• IDRA Newsletter • June – July 2013 •
Pre-kinder kids calling me ‘Ms. María’ isn’t something I thought I would ever hear. I felt important, wanted and needed by someone in a positive way.” – María Armendariz
Six students received prizes in a national competition among participants in the Coca-Cola Valued Youth Program, a nationally-recognized cross-age tutoring program of the Intercultural Development Research Association. Coca-Cola Valued Youth Program tutors wrote about how the program helped them do better in school and how they had helped their tutees to do better.
- First Place High School Winner – Yesenia Villarreal, 12th Grade, South San Antonio High School
- Second Place High School Winner – Angelica Cavazos, 11th Grade, Odessa High School
- Third Place High School Winner – Heather Perez, 11th Grade, South San Antonio High School
- First Place Middle School Winner – Luis P. Acosta, 8th Grade, Dr. Javier Saenz Middle School, La Joya, Texas
- Second Place Middle School Winner – María Del Rosario Zuñiga, 8th Grade, Dr. Javier Saenz Middle School, La Joya, Texas
- Third Place Middle School Winner – Pedro Ramirez, 8th Grade, Dr. Javier Saenz Middle School, La Joya, Texas
There were competitions at both the middle school and high school levels in the United States. Winners from each competition are being awarded $200 for first place, $150 for second place and $100 for third place. The full text of all of the winning essays is available online.
In her essay, Yesenia Villarreal wrote: “Since I started tutoring, I have grown more patient, and many have said I seem more caring. I have grown with the children and have seen them excel in their work. I enjoy working with them and seeing their reactions when they learn something new… Being in the Cola-Cola Valued Youth Program has helped me think about my future and what I want to do with my life.”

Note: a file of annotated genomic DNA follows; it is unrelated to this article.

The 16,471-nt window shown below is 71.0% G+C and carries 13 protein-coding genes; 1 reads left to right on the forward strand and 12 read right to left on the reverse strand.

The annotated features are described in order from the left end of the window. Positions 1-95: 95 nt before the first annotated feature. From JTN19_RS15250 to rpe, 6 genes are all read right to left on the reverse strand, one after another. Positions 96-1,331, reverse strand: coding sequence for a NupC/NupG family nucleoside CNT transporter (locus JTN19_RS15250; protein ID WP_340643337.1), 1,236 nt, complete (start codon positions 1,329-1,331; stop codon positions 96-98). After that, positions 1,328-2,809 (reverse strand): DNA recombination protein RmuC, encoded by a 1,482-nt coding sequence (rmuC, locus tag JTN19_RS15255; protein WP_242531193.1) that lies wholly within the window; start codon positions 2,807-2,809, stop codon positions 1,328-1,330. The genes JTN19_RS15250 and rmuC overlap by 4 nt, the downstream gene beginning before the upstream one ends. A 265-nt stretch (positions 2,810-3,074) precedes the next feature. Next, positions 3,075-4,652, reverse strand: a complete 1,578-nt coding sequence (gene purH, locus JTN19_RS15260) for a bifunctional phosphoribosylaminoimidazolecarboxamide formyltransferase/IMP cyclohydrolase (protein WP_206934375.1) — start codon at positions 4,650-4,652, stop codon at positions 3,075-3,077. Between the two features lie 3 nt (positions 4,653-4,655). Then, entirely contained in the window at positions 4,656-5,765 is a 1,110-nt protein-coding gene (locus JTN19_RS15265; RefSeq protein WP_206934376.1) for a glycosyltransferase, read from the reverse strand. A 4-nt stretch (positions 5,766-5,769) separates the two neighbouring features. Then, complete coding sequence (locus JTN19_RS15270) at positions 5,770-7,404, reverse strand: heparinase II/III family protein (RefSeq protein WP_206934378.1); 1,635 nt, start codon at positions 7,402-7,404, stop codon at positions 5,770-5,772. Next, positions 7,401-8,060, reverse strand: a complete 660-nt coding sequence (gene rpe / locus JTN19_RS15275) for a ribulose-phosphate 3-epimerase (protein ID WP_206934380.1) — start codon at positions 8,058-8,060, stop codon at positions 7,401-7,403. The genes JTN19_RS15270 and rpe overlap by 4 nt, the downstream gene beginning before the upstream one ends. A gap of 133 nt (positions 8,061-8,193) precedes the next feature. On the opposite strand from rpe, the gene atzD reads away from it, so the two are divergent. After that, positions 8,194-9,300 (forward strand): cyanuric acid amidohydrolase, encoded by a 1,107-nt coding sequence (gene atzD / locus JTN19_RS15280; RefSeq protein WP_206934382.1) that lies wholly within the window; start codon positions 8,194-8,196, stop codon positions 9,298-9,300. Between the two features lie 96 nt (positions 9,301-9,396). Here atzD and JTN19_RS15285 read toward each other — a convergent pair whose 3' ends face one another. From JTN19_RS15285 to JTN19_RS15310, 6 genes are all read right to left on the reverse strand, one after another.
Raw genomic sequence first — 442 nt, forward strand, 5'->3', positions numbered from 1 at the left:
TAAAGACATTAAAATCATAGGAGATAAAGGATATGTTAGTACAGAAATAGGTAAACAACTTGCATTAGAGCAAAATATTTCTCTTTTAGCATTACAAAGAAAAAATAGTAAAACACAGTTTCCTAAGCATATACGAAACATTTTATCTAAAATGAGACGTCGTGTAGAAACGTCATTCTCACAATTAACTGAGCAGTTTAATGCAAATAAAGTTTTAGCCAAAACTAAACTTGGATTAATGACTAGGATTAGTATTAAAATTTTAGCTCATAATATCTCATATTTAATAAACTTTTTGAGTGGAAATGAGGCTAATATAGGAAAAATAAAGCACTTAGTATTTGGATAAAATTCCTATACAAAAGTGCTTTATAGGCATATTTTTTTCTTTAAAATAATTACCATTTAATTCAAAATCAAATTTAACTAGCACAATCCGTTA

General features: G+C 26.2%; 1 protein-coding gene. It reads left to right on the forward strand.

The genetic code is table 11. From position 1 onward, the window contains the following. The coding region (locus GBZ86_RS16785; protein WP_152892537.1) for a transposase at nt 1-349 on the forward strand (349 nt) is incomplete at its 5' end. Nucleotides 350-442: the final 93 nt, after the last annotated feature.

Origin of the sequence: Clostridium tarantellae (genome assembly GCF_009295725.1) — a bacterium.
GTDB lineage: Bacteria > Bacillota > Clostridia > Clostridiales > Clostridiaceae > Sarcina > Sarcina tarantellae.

“The Coca-Cola Youth Program is a great program. We tutors are teaching our tutees everything they need to know and what we know,” Angelica Cavazos wrote in her essay. “I loved all my little kindergartners. I hate that the end of this year I’ll have to stop tutoring them. It just kills me. I don’t think you all will understand why I would hate to leave. These kids run up to me and hugged me every day that I go.”
“Since I became a tutor in the Coca-Cola Valued Youth Program things started to change for me,” wrote Heather Perez. “Things were not just about me, but it was now about my tutees and me. Just the feeling of seeing them every day was such an inspiration, because not only was I glad to see them but they were also glad to see me. Just getting the chance to tutor the children strengthens me in every perspective.”
In his essay, Luis P. Acosta wrote: “The Coca‑Cola Valued Youth Program made me a better individual all around. I used to be a big troublemaker who would not care about who I hurt, what grades I got or how rude I was to everyone around me, including teachers and my parents… I always believed that I could never do anything right. Every time I tried my best in whatever I did at school or at home, I failed… The Coca-Cola Valued Youth Program has transformed me into a smart, responsible, caring and respectful individual not only within my school, but out in my community and at home… This program has guided me into even thinking of my educational goals beyond high school.”